The top ten words for fraud
by Ariel Bogle
The language of corporate fraud turns out to be surprisingly universal.
According to Cory Doctorow on Boing Boing, the top ten words in email conversations that indicate corporate fraud is taking place are,
- Cover up
- Write off
- Failed investment
- Nobody will find out
- Grey area
- They owe it to me
- Do not volunteer information
- Not ethical
- Off the books
Yup, “nobody will find out” is a sure indicator. Antony Savvas at Computerworld UK writes that the software that uses these top ten search words, developed by the FBI and Ernst & Young, trawl through emails that are in the “fraud triangle, where pressure, rationalisation, and opportunity meet”.
“The analytics software also scans for “out of band” events such as “call my mobile” or “come by my office”, suggesting the individual does not want to be overheard …The software can also flag uncharacteristic changes in tone and language in conversations, and has been tailored for specific sectors, particularly traders.”
Rashmi Joshi, director of Ernst & Young’s fraud investigation and disputes services, said that “[f]irms are increasingly seeking to proactively search for specific trends and red flags.” In other words, working at a financial firm may now be an indirect form of consent to having your emails preemptively read by company lawyers. Not surprising, given the FBI have been given the ok by Congress to read almost any citizens’ email.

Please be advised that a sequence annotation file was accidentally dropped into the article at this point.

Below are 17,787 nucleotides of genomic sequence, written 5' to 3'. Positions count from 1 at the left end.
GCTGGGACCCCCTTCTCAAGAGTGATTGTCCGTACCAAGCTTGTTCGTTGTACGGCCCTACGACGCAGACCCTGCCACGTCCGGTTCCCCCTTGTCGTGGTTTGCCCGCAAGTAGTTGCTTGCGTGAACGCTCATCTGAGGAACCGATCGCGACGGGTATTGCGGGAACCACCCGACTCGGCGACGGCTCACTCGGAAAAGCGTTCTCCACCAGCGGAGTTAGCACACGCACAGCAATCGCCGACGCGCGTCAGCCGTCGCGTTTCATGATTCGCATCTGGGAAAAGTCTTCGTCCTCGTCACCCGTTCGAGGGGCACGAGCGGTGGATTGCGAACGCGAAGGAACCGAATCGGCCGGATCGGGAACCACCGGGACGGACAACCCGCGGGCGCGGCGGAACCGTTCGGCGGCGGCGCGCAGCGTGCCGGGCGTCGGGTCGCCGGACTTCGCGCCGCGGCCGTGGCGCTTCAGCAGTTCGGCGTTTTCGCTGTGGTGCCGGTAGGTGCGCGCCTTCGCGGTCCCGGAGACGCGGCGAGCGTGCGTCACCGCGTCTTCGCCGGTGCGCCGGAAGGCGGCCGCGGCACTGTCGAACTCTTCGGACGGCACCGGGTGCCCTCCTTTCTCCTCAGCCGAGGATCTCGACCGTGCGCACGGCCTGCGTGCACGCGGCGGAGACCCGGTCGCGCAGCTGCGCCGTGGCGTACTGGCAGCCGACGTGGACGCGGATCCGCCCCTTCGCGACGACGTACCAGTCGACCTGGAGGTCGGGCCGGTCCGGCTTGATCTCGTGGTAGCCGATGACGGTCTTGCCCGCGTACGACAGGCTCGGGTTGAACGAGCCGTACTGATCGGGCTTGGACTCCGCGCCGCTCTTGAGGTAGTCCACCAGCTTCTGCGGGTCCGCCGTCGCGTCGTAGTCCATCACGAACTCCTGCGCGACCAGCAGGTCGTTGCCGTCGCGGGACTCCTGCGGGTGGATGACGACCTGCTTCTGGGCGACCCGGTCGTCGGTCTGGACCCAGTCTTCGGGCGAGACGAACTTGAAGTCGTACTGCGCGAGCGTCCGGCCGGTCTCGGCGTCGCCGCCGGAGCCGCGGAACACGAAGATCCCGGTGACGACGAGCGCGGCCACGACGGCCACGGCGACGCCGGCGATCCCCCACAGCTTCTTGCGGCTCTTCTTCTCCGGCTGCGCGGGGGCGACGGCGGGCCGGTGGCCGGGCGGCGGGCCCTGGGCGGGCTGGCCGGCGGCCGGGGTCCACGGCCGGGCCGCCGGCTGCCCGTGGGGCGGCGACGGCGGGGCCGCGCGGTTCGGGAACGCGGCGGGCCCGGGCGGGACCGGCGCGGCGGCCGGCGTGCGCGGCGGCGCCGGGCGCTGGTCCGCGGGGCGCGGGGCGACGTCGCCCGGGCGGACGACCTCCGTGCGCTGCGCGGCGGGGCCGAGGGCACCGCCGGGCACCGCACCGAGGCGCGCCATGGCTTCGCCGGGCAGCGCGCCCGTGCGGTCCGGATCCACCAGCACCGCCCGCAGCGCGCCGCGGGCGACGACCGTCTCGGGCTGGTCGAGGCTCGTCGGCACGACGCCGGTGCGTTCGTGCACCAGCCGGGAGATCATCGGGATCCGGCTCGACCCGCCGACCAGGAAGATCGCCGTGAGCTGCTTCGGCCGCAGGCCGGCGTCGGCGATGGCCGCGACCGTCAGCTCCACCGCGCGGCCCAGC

Still, the FBI/Ernst & Young list is nothing compared to the frat boy language of financial fraud on a global scale, which was recounted by Christian Lorentzen in his article about the Libor fixing scandal, “Anything for the Libor Boys”, in the current issue of The Baffler.
I’d argue that “dude” and “Bollinger” should be added to these flag words for Libor-esque antics, as in, “Dude. I owe you big time! Come over one day after work and I’m opening a bottle of Bollinger.”
Ariel Bogle is a publicist at Melville House.